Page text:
There are other causes of sudden cardiac death in young people. These include structural abnormalities of the heart, including unrecognized congenital heart disease and abnormalities of the heart muscle. Other causes are inflammation of the heart muscle, which can be caused by viruses and other diseases. In addition to the long QT syndrome, there are other abnormalities of the heart’s electrical system, such as Wolff-Parkinson-Whyte Syndrome, Brugada Syndrome, Arrhythmogenic Cardiomyopathy, which can cause sudden death.

Long QT syndrome

Long QT syndrome (LQTS) is a condition which affects repolarization of the heart after a heartbeat.[4] This results in an increased risk of an irregular heartbeat which can result in palpitations, fainting, drowning, or sudden death.[1] These episodes can be triggered by exercise or stress.[5] Other associated symptoms may include hearing loss.[1]
Long QT syndrome may be present at birth or develop later in life.[1] The inherited form may occur by itself or as part of larger genetic disorder.[1] Onset later in life may result from certain medications, low blood potassium, low blood calcium, or heart failure.[2] Medications that are implicated include certain antiarrhythmic, antibiotics, and antipsychotics.[2]Diagnosis is based on an electrocardiogram (EKG) finding a corrected QT interval of greater than 440 to 500 milliseconds together with clinical findings.[4][3]
Management may include avoiding strenuous exercise, getting sufficient potassium in the diet, the use of beta blockers, or an implantable cardiac defibrillator.[5] For people with LQTS who survive cardiac arrest and remain untreated, the risk of death within 15 years is greater than 50%.[6][5] With proper treatment this decreases to less than 1% over 20 years.[3]
Long QT syndrome is estimated to affect 1 in 7,000 people.[5] Females are affected more often than males.[5] Most people with the condition develop symptoms before they are 40 years old.[5] It is a relatively common cause of sudden death along with Brugada syndrome and arrhythmogenic right ventricular dysplasia.[3] In the United States it results in about 3,500 deaths a year.[5] The condition was first clearly described in 1957.[7]

Wolff–Parkinson–White syndrome

Wolff–Parkinson–White syndrome (WPWS) is a disorder due to a specific type of problem with the electrical system of the heart which has resulted in symptoms.[2][3] About 40% of people with the electrical problem never develop symptoms.[5] Symptoms can include an abnormally fast heartbeat, palpitations, shortness of breath, lightheadedness, or syncope.[1] Rarely cardiac arrest may occur.[1] The most common type of irregular heartbeat that occurs is known as paroxysmal supraventricular tachycardia.[1]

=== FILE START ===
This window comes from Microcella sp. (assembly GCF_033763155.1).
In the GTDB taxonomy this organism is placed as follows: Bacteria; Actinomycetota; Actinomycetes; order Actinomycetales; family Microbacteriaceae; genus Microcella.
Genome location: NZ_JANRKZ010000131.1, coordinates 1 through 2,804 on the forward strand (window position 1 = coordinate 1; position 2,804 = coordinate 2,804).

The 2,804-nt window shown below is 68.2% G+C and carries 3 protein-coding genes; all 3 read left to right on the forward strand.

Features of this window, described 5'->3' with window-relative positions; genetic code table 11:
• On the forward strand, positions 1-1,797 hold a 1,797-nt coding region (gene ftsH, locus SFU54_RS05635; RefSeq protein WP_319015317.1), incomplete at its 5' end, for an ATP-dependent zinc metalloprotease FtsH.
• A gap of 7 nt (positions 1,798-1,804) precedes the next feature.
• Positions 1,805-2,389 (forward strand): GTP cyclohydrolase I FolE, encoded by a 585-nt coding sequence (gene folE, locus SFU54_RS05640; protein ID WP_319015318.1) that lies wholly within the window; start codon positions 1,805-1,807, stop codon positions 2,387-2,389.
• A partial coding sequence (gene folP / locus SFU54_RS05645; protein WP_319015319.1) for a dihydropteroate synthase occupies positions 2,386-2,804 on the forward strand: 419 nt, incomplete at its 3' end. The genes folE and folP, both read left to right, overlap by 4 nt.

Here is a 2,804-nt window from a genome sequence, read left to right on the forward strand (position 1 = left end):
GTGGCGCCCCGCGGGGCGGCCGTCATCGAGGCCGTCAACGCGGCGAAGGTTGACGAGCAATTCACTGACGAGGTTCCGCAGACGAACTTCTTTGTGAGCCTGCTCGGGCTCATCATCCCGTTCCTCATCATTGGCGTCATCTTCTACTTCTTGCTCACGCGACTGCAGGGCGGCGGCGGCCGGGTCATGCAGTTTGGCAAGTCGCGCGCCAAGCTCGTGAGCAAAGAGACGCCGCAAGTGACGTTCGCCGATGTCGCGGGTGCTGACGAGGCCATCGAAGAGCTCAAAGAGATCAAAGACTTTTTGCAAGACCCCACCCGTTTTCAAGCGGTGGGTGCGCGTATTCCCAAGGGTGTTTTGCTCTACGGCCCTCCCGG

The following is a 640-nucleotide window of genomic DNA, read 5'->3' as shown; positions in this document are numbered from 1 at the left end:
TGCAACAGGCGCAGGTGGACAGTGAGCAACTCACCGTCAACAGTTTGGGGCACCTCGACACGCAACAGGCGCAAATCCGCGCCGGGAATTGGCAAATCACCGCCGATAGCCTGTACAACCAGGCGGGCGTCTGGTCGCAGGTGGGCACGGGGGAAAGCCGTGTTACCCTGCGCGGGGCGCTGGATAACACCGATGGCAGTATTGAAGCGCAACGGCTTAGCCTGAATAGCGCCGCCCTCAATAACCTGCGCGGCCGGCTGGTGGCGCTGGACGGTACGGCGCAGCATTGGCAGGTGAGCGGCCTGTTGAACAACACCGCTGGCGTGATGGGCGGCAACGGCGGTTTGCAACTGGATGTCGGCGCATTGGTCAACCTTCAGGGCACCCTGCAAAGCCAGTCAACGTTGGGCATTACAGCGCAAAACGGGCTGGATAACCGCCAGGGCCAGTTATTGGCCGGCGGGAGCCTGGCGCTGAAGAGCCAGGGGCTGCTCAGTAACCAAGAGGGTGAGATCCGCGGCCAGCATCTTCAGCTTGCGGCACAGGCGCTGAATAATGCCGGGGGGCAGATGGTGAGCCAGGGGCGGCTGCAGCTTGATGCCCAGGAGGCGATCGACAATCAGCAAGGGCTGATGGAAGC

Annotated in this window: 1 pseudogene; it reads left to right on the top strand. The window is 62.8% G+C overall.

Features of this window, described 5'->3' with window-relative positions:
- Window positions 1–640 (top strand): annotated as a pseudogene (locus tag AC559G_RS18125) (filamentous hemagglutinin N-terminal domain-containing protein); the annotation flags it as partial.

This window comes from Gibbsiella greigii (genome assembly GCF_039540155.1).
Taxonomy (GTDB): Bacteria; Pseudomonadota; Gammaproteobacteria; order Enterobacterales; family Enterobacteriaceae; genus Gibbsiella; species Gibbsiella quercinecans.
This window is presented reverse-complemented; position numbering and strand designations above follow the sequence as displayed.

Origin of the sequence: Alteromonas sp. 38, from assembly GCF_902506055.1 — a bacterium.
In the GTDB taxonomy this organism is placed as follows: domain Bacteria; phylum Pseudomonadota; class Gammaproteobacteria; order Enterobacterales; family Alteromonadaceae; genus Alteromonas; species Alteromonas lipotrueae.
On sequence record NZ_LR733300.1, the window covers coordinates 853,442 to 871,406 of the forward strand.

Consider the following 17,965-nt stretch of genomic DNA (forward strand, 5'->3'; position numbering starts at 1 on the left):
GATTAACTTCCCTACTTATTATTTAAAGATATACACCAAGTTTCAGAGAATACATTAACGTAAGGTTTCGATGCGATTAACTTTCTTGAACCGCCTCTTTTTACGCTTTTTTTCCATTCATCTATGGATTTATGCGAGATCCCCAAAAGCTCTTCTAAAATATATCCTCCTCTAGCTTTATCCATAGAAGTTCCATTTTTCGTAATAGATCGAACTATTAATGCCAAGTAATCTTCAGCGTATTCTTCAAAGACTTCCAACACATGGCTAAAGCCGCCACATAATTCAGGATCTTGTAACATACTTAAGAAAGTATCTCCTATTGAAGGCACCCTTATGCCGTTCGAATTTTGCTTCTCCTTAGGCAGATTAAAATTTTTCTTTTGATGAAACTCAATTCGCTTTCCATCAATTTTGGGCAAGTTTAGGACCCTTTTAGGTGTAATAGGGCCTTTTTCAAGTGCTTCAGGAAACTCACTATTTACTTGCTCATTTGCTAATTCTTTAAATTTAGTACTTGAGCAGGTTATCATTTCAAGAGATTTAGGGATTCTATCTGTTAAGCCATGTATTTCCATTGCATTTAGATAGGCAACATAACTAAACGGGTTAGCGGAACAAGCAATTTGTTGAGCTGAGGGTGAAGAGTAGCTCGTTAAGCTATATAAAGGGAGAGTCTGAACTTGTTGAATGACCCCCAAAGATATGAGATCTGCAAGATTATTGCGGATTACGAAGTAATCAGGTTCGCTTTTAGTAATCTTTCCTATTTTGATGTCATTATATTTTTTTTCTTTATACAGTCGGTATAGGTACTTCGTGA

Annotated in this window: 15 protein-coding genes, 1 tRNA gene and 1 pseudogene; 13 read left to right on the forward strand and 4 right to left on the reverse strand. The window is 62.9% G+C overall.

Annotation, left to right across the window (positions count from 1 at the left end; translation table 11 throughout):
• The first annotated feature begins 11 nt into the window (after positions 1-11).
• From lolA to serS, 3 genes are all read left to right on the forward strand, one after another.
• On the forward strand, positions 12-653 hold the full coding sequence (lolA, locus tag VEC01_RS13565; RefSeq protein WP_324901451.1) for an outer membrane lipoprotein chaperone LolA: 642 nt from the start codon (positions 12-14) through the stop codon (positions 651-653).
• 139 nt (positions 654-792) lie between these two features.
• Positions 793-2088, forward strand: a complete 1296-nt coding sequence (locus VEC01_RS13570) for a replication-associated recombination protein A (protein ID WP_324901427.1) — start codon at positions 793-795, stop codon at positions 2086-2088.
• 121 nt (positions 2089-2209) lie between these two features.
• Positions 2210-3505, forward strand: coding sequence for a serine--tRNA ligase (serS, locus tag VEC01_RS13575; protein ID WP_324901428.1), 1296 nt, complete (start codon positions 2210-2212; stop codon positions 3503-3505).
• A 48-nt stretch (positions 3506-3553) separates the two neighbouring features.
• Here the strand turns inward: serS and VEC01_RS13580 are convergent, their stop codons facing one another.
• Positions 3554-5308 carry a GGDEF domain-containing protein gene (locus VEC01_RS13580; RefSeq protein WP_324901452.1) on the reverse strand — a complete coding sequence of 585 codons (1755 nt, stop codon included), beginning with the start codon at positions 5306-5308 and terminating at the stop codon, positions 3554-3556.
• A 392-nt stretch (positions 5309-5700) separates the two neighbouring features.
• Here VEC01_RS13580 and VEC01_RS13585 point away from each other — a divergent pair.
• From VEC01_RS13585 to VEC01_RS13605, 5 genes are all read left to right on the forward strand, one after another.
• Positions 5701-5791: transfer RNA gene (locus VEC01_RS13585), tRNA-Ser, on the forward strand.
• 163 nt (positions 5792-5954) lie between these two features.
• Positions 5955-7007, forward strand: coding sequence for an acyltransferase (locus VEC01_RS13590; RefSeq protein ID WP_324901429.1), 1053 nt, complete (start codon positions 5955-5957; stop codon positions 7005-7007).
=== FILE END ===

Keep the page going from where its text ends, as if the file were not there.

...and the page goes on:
The cause of WPW is typically unknown.[2] A small number of cases are due to a mutation of the PRKAG2 gene which may be inherited from a person’s parents in an autosomal dominant fashion.[2] The underlying mechanism involves an accessory electrical conduction pathway between the atria and the ventricles.[1] It is associated with other conditions such as Ebstein anomaly and hypokalemic periodic paralysis.[1] Diagnosis is typically when an electrocardiogram (ECG) show a short PR interval and a delta wave.[3] It is a type of pre-excitation syndromes.[3]
WPW syndrome is treated with either medications or radiofrequency catheter ablation.[4] It affects between 0.1 and 0.3% in the population.[1] The risk of death in those without symptoms is about 0.5% per year in children and 0.1% per year in adults.[5] In those without symptoms ongoing observation may be reasonable.[5] In those with WPW complicated by atrial fibrillation, cardioversion or the medication procainamide may be used.[6] The condition is named after Louis Wolff, John Parkinson, and Paul Dudley White who described the ECG findings in 1930.[3]

Brugada syndrome

Brugada syndrome (BrS) is a genetic disorder in which the electrical activity within the heart is abnormal.[2] It increases the risk of abnormal heart rhythms and sudden cardiac death.[2]Those affected may have episodes of passing out.[2] The abnormal heart rhythms seen in those with Brugada syndrome often occur at rest and may be triggered by a fever.[1][5]
About a quarter of those with Brugada syndrome have a family member who also has the condition.[2] Some cases may be due to a new genetic mutation or certain medications.[1] The most commonly involved gene is SCN5A which encodes the cardiac sodium channel.[6] Diagnosis is typically by electrocardiogram (ECG), however, the abnormalities may not be consistently present.[2] Medications such as ajmaline may be used to reveal the ECG changes.[2] Similar ECG patterns may be seen in certain electrolyte disturbances or when the blood supply to the heart has been reduced.[7]
There is no cure for Brugada syndrome.[3] Those at higher risk of sudden cardiac death may be treated using an implantable cardioverter defibrillator (ICD).[4] In those without symptoms the risk of death is much lower, and how to treat this group is less clear.[3][8] Isoproterenol may be used in the short term for those who have frequent life-threatening abnormal heart rhythms, while quinidine may be used longer term.[3][9] Testing people’s family members may be recommended.[3]
The condition affects between 1 and 30 per 10,000 people.[2] It is more common in males than females and in those of Asian descent.[1][2] The onset of symptoms is usually in adulthood.[2] It is named after the Spanish cardiologists Pedro and Josep Brugada who described the condition in 1992.[3][10] Their brother Ramon Brugada was the first to describe one potential genetic cause in 1998.[11]